The companies have each offered roughly 20% over four years. Ford and the union have reached agreements on some other demands, including cost-of-living adjustments if inflation surges again and the right to strike if the company closes plants.
“Fain is out-negotiating the car companies, and he is having fun making them dance while he calls them names,” said Erik Gordon, a business professor at the University of Michigan who follows the auto industry. “One week he gets Ford to give more in the hope of not being targeted for another closure. The next week he tells Ford they haven’t given enough and closes one of their plants.”
But if the companies agree to most of the union’s demands, they could struggle to compete in the fast-growing market for electric vehicles, which is dominated by Tesla, a nonunion automaker, Gordon said. “The union will enjoy big gains for a few years until the companies’ inability to compete causes job losses,” he said.
The parties have met regularly, and Thursday, the union presented its latest counteroffer to Stellantis, the union said. Negotiating teams from the UAW and GM met Wednesday in a session attended by Fain.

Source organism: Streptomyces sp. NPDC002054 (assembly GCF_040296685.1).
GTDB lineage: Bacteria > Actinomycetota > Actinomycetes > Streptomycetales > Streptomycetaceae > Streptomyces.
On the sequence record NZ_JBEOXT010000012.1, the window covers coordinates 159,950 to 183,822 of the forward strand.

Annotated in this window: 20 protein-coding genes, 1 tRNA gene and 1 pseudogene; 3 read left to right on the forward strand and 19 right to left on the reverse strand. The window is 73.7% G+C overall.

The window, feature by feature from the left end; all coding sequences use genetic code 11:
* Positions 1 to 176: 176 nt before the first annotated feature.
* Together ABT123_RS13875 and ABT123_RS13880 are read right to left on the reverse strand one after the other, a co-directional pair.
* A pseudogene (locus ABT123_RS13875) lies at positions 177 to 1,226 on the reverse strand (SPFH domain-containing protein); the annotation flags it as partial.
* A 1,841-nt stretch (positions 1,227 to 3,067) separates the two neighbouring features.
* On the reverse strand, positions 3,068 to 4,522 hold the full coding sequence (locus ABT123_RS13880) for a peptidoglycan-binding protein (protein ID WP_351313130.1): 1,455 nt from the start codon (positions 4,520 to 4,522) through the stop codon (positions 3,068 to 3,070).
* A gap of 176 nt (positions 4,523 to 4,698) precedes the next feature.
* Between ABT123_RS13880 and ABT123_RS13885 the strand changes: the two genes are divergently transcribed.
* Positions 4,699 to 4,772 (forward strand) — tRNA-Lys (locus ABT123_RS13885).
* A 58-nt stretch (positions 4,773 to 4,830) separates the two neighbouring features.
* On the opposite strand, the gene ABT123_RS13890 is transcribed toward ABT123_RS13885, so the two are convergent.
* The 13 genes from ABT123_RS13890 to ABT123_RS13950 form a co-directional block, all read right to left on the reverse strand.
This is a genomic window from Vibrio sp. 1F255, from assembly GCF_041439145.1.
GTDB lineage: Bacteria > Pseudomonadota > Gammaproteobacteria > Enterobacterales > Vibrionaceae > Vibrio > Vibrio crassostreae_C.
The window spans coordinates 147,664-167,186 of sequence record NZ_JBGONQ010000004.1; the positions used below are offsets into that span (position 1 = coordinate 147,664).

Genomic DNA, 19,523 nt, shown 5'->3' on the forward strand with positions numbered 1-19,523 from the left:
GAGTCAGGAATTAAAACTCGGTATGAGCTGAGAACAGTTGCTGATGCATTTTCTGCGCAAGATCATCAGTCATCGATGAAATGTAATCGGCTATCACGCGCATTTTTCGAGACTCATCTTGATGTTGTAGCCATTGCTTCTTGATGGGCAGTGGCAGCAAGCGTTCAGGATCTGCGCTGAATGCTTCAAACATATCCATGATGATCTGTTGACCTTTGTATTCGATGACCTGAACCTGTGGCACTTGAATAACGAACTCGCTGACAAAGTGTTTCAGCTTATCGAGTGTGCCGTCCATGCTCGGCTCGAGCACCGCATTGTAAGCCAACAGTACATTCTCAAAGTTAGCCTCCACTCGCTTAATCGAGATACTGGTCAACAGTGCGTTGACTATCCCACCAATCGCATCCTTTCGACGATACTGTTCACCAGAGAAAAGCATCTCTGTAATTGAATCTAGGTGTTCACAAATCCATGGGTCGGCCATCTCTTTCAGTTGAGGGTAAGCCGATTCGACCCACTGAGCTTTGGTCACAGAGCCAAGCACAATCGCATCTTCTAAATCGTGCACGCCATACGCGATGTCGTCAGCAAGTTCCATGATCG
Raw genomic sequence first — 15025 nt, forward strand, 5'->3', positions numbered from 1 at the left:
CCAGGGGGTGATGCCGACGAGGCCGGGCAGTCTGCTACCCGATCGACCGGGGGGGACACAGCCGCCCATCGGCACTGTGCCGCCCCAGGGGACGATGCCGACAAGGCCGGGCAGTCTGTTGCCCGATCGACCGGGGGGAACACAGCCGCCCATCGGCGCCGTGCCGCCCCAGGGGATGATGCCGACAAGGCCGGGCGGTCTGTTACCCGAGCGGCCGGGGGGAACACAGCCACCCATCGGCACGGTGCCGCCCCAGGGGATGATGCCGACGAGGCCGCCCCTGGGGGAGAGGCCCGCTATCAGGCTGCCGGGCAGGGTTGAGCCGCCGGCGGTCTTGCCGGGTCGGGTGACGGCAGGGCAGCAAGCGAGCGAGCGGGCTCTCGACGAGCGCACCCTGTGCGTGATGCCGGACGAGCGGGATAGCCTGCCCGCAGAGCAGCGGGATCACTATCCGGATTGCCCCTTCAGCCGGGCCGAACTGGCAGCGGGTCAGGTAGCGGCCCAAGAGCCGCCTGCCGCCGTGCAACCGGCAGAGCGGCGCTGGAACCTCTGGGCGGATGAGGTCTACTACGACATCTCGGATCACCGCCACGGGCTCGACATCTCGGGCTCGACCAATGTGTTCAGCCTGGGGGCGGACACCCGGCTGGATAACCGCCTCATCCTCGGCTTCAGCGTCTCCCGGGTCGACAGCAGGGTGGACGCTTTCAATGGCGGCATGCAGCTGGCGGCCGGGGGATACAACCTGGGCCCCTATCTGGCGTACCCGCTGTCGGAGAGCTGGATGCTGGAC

The union leader’s online remarks Friday were delayed for nearly half an hour by what he called “a flurry of interest from the companies in addressing some serious bargaining issue.” He did not provide more details.
Ford’s chief executive, Jim Farley, said Friday that the company and the UAW were “very close” to a deal but remained apart on potential contract terms for workers at four electric vehicle battery factories the company is building. “If the UAW’s goal is a record contract, they already have that,” he told reporters on a conference call.
In the company’s view, discussions about the battery plants should not hold up the negotiations on a new four-year contract because they won’t be completed for two years or more.